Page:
The GameStop hearing certainly drew a lot of attention.
Key players involved in the GameStop saga were in the hot seat on Thursday as lawmakers grilled the CEOs of hedge fund Melvin Capital Management, financial firm Citadel, and trading app Robinhood, as well as the retail trader that started it all, Keith Gill (a.k.a, “Roaring Kitty”) about their respective roles in the market frenzy.
To sum up: In a matter of days, GameStop, a beleaguered physical video game retailer, saw its stock soar triple digits to top at $483 per share on Jan. 28, before plunging from its highs, closing on Thursday at around $40. That rollercoaster run was largely fueled by retail traders chatting up the stock on online forums like Reddit (more specifically, the page r/WallStreetBets), creating a big short squeeze. Hedge funds like Melvin Capital Management, whose CEO, Gabe Plotkin, faced Congress on Thursday, took huge losses on short bets they’d made on GameStop, betting the stock would fall.
Many of those traders used trading app Robinhood to make their orders. The millennial-favorite trading app faced backlash from social media, users, and lawmakers over its decision to restrict trading on certain stocks like GameStop and AMC in the midst of the frenzy. Robinhood later explained it made the decision because it had to maintain its “clearinghouse-mandated deposit requirements.”
The whole debacle prompted a Congressional hearing on Thursday. And as expected, Robinhood and one of its market makers, Citadel Securities, were especially grilled by lawmakers over their relationship, how Robinhood and Citadel make money from trades (hint: it’s a wonky acronym PFOF, or payment for order flow), and why Robinhood cut off the buying of stocks like GameStop temporarily.
Throughout the hearing, onlookers had plenty to say on social media. Despite the over five hours lawmakers spent questioning those summoned, however, one predominant take on Twitter was perhaps unsurprising for a Congressional hearing: Nothing really much came out of it.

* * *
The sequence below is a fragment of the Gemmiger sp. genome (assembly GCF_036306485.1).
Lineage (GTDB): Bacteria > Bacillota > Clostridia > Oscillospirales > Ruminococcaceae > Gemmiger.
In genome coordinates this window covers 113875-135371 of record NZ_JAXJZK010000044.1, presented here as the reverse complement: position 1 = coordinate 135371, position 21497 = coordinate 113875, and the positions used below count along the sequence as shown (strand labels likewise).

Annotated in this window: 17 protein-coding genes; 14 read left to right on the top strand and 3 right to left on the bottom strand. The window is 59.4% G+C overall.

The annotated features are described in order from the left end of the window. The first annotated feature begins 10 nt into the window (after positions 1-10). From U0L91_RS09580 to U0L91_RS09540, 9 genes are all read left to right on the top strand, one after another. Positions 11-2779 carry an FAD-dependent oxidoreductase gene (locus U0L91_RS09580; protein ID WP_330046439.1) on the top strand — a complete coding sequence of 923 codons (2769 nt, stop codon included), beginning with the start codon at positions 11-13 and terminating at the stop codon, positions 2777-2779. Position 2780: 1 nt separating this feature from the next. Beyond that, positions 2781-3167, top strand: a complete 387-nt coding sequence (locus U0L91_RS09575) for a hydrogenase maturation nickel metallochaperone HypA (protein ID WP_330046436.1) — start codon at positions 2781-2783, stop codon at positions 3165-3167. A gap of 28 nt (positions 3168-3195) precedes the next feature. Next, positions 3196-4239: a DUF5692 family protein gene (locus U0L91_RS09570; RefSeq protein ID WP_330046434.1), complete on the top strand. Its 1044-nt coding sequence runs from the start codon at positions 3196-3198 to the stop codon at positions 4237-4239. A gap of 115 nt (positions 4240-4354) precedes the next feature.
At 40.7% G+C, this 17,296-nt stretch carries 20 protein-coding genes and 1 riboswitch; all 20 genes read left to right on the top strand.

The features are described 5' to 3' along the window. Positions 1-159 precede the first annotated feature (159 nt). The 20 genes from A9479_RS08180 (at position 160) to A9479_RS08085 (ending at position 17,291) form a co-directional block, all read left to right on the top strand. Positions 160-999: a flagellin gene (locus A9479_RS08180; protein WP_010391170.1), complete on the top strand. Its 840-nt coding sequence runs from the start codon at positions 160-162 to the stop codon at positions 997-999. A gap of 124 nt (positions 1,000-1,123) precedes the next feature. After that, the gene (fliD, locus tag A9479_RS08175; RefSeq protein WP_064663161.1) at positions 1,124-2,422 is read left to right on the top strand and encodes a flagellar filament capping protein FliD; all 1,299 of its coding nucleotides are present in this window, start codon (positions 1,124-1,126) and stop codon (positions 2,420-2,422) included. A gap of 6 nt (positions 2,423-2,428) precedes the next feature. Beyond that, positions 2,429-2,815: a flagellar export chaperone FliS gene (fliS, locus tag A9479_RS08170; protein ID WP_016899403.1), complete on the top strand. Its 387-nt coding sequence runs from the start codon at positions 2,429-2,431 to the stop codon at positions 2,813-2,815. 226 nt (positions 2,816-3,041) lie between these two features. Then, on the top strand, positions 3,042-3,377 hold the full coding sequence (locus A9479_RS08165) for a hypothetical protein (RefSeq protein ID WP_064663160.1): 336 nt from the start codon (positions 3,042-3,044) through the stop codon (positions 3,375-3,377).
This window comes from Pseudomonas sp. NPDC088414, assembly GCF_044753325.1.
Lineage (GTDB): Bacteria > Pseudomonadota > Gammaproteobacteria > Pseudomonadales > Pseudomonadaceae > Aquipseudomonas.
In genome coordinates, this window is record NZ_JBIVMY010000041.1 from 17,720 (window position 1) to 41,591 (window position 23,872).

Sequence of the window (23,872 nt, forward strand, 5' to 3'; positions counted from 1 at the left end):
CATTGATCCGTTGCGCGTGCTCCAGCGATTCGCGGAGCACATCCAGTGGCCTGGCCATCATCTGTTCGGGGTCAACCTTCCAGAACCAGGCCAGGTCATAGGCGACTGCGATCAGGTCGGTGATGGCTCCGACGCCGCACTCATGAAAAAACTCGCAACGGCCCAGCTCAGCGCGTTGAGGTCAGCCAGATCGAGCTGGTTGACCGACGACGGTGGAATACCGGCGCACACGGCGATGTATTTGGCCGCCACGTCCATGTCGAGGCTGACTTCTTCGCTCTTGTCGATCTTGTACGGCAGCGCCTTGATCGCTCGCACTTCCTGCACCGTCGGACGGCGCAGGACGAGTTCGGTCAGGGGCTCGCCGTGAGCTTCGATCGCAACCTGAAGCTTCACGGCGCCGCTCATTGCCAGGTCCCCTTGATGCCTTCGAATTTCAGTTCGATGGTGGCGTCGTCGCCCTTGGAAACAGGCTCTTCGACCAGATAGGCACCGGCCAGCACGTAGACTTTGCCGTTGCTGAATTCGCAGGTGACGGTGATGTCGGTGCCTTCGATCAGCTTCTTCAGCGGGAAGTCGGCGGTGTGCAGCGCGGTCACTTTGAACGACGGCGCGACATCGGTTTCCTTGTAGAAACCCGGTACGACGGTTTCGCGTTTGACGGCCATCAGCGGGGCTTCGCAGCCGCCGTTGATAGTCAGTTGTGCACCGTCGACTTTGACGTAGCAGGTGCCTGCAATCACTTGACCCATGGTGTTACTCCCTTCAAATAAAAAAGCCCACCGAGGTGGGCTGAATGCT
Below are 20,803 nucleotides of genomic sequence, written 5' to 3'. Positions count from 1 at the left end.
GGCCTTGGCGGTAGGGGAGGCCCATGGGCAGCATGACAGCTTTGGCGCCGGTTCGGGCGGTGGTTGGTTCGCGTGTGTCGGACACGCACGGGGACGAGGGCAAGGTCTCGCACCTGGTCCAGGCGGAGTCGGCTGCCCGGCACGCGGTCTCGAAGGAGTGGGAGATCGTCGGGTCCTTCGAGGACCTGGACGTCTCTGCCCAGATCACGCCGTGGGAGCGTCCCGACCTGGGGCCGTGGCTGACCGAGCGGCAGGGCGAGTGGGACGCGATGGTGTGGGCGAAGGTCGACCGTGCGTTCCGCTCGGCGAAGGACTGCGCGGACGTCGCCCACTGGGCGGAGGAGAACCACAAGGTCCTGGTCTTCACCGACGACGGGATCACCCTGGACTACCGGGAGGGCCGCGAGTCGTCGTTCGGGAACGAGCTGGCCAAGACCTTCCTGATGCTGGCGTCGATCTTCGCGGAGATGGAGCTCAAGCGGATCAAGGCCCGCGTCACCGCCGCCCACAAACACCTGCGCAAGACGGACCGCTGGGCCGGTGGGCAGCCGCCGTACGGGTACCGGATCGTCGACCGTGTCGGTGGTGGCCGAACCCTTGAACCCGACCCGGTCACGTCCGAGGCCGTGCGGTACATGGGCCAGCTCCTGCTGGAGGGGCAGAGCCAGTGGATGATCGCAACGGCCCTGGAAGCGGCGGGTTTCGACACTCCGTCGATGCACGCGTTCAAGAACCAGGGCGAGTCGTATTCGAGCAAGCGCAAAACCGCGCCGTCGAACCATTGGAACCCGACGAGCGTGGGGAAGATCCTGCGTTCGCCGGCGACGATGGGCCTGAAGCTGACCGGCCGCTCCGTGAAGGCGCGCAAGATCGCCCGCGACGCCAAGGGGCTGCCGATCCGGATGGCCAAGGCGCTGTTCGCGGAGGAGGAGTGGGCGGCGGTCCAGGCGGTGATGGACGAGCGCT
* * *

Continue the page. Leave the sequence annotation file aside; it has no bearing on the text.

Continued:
Indeed, observers like Anthony Pompliano, co-founder and partner at Morgan Creek Digital Assets, said on CNBC following the hearing that “I don’t know if we got so many answers,” he said, but “it was definitely entertaining.” Meanwhile, on the same CNBC program Thursday evening, Democratic Rep. Ro Khanna said, “They should have asked more questions of the one retail investor there, and there wasn’t sufficient attention on the disadvantages to the retail investors.”
Others like Bradley Tusk, co-founder and CEO of Tusk Ventures, said on Bloomberg that, “To me the key takeaway is that the world has changed a lot and the regulatory system has not kept up with it. Clearly Congress is going to do its thing, which is just trying to get attention and headlines, … [and] Robinhood and Reddit and everyone else are trying to stay out of trouble as much as they can, and there is blame to go around.”
Some market watchers bemoaned that Congress members spent much of the hearing asking Robinhood CEO Vlad Tenev and Citadel CEO Ken Griffin about their businesses and how markets work behind the scenes, and the CEOs didn’t exactly always answer satisfactorily.
Indeed, Jacob Frenkel, a former SEC attorney and current chair of government investigations and securities enforcement for law firm Dickinson Wright, told Fortune “All eyes were on Capitol Hill, and probably every objective observer likely walked away shaking their heads thinking … they learned nothing.”
Other watchers remarked on how Gill, or Roaring Kitty, got to make his bull case for GameStop stock in front of lawmakers.
In testimony during the hearing, Gill argued his original investment thesis was that “the market was underestimating the prospects of GameStop’s legacy business and overestimating the likelihood of bankruptcy,” and even told lawmakers he thought the stock was an “attractive investment at this price point” on Thursday, at around $40 per share.
But on Reddit, users didn’t hold back. Users on the r/WallStreetBets forum piled on hedge funds and Robinhood, and expressed frustrations with the hearing. One user under the name “mcarrsa” wrote “They’re not even addressing the problem. Educating platform users isn’t the problem. Payment for order flow isn’t the problem. Restriction of buying shares to prevent the price from going up is the [f******] problem.”
Another Reddit user under the name “Seaworthiness-Calm” summed up for fellow Redditors: “I wouldn’t say people missed much, talking in circles and none of the important questions were answered. A lot of the important questions were not even asked, and some of the committee seemed extremely out of touch.”
On a lighter note, the hearing was ripe for memes, and the internet needed no encouragement.
And Gill, who started out the hearing by saying “I am not a cat,” seemingly in reference to both his online monicker (“Roaring Kitty”) and a recent viral story about a lawyer who got stuck with a cat filter on Zoom, gave those on Twitter more fodder.